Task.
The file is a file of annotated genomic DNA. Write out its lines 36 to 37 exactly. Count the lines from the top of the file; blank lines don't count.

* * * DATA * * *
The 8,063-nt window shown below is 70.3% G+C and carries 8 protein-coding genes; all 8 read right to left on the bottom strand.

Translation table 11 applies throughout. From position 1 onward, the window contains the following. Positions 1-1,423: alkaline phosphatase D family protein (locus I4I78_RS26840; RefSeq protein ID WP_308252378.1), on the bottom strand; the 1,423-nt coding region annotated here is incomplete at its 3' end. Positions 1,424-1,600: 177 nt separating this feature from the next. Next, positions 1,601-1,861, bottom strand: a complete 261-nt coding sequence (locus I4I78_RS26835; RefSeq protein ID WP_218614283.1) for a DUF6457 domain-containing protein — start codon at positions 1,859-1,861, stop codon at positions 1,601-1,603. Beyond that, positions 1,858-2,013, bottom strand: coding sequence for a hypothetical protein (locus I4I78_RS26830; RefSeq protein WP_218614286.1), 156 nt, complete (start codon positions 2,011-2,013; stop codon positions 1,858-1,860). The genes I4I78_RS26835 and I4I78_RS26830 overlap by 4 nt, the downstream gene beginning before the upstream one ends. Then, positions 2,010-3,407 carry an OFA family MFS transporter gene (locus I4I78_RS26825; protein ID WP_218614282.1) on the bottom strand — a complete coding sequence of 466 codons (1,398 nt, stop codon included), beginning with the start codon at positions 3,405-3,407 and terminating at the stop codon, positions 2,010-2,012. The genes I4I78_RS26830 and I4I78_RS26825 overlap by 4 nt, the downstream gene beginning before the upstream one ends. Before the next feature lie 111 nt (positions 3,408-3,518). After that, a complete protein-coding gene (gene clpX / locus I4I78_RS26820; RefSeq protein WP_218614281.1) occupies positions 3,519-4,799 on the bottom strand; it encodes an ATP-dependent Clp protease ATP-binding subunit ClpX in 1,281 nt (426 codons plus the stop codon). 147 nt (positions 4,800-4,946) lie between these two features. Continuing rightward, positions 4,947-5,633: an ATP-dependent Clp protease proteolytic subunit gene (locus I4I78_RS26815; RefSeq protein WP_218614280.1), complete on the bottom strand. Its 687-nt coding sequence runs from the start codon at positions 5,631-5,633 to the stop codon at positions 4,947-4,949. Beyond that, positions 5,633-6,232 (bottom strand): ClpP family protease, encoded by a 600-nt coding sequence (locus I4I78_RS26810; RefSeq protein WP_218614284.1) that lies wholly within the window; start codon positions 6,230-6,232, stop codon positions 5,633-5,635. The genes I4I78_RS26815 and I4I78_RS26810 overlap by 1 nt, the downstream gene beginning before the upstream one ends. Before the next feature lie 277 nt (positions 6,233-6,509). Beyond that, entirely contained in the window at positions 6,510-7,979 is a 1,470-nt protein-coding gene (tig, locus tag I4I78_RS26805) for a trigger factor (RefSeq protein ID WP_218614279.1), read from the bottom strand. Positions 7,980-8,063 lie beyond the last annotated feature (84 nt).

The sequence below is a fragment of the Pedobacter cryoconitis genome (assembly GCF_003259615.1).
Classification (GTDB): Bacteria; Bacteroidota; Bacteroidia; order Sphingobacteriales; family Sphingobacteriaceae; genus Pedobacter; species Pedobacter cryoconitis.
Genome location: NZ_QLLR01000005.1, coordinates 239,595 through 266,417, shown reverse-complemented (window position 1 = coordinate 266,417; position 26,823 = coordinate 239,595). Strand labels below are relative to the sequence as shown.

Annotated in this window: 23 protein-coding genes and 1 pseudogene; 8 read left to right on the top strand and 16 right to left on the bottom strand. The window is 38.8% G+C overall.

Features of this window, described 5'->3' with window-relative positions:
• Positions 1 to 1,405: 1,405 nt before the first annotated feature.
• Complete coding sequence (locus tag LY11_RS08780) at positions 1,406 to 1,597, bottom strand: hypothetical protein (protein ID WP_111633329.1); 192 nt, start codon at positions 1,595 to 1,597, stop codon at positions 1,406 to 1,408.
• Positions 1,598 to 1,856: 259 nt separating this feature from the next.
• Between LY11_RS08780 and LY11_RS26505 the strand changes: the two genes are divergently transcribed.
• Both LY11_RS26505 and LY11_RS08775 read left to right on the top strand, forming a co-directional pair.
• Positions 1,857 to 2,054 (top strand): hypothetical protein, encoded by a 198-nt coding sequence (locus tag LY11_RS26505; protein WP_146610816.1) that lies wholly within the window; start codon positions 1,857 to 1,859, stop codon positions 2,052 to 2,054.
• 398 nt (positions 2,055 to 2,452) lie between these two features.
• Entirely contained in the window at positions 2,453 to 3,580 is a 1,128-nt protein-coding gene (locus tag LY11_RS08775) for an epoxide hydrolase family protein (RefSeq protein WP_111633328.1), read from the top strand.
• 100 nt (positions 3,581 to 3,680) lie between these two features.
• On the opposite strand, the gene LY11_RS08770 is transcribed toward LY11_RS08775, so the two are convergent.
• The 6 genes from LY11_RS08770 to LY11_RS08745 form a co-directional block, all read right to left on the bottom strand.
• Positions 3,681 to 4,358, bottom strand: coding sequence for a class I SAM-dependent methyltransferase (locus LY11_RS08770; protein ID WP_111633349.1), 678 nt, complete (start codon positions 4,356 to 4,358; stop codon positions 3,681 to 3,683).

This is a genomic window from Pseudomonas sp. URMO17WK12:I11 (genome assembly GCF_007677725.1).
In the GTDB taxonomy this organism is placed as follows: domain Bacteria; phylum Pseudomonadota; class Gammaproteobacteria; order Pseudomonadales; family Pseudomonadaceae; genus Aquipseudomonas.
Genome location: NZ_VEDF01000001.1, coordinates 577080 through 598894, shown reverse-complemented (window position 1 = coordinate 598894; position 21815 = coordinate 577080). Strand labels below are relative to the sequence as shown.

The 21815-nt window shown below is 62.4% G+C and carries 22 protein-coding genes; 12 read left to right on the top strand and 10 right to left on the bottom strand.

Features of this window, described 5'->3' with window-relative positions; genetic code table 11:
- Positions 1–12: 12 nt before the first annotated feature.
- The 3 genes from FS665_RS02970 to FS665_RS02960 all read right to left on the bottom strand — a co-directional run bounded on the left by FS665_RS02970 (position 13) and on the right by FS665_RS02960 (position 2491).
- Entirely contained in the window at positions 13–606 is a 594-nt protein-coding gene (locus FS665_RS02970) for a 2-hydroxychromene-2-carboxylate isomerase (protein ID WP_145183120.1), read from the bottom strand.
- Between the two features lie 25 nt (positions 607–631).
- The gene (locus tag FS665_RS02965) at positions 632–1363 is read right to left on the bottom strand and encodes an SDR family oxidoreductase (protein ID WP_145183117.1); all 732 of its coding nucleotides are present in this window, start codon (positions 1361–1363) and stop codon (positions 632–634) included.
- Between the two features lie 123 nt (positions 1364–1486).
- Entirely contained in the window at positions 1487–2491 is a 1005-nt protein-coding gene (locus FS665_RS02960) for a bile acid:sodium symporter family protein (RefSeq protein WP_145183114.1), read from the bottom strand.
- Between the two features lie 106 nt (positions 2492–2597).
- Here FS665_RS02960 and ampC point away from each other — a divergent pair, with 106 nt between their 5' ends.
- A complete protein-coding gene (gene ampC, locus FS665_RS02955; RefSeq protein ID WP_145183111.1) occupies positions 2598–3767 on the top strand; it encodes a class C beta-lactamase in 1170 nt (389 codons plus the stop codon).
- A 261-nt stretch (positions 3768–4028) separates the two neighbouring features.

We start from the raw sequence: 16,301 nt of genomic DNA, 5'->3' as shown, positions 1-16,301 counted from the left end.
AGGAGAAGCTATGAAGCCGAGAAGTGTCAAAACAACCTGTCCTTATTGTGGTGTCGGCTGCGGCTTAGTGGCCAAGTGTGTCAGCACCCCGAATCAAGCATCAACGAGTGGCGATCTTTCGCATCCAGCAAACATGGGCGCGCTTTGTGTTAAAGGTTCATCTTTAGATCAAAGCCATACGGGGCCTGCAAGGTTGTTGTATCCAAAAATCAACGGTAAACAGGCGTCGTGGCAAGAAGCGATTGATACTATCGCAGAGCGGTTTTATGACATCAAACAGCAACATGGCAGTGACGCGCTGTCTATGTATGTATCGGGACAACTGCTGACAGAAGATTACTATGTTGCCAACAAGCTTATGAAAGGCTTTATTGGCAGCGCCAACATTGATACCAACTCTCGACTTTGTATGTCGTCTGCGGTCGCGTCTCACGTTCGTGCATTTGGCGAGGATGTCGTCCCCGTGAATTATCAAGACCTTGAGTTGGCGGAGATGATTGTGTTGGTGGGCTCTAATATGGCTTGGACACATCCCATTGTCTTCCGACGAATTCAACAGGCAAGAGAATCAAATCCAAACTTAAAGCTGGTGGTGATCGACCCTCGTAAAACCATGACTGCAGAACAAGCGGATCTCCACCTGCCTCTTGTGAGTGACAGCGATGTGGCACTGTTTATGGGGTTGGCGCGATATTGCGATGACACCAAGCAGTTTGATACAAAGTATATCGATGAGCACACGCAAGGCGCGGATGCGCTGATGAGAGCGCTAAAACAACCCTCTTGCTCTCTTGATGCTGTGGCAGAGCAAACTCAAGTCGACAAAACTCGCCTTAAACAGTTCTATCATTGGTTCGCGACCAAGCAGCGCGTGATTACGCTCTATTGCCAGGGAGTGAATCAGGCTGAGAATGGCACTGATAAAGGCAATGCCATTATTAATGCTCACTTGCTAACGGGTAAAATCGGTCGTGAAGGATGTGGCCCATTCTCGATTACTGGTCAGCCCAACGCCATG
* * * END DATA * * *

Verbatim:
We start from the raw sequence: 16,301 nt of genomic DNA, 5'->3' as shown, positions 1-16,301 counted from the left end.
AGGAGAAGCTATGAAGCCGAGAAGTGTCAAAACAACCTGTCCTTATTGTGGTGTCGGCTGCGGCTTAGTGGCCAAGTGTGTCAGCACCCCGAATCAAGCATCAACGAGTGGCGATCTTTCGCATCCAGCAAACATGGGCGCGCTTTGTGTTAAAGGTTCATCTTTAGATCAAAGCCATACGGGGCCTGCAAGGTTGTTGTATCCAAAAATCAACGGTAAACAGGCGTCGTGGCAAGAAGCGATTGATACTATCGCAGAGCGGTTTTATGACATCAAACAGCAACATGGCAGTGACGCGCTGTCTATGTATGTATCGGGACAACTGCTGACAGAAGATTACTATGTTGCCAACAAGCTTATGAAAGGCTTTATTGGCAGCGCCAACATTGATACCAACTCTCGACTTTGTATGTCGTCTGCGGTCGCGTCTCACGTTCGTGCATTTGGCGAGGATGTCGTCCCCGTGAATTATCAAGACCTTGAGTTGGCGGAGATGATTGTGTTGGTGGGCTCTAATATGGCTTGGACACATCCCATTGTCTTCCGACGAATTCAACAGGCAAGAGAATCAAATCCAAACTTAAAGCTGGTGGTGATCGACCCTCGTAAAACCATGACTGCAGAACAAGCGGATCTCCACCTGCCTCTTGTGAGTGACAGCGATGTGGCACTGTTTATGGGGTTGGCGCGATATTGCGATGACACCAAGCAGTTTGATACAAAGTATATCGATGAGCACACGCAAGGCGCGGATGCGCTGATGAGAGCGCTAAAACAACCCTCTTGCTCTCTTGATGCTGTGGCAGAGCAAACTCAAGTCGACAAAACTCGCCTTAAACAGTTCTATCATTGGTTCGCGACCAAGCAGCGCGTGATTACGCTCTATTGCCAGGGAGTGAATCAGGCTGAGAATGGCACTGATAAAGGCAATGCCATTATTAATGCTCACTTGCTAACGGGTAAAATCGGTCGTGAAGGATGTGGCCCATTCTCGATTACTGGTCAGCCCAACGCCATG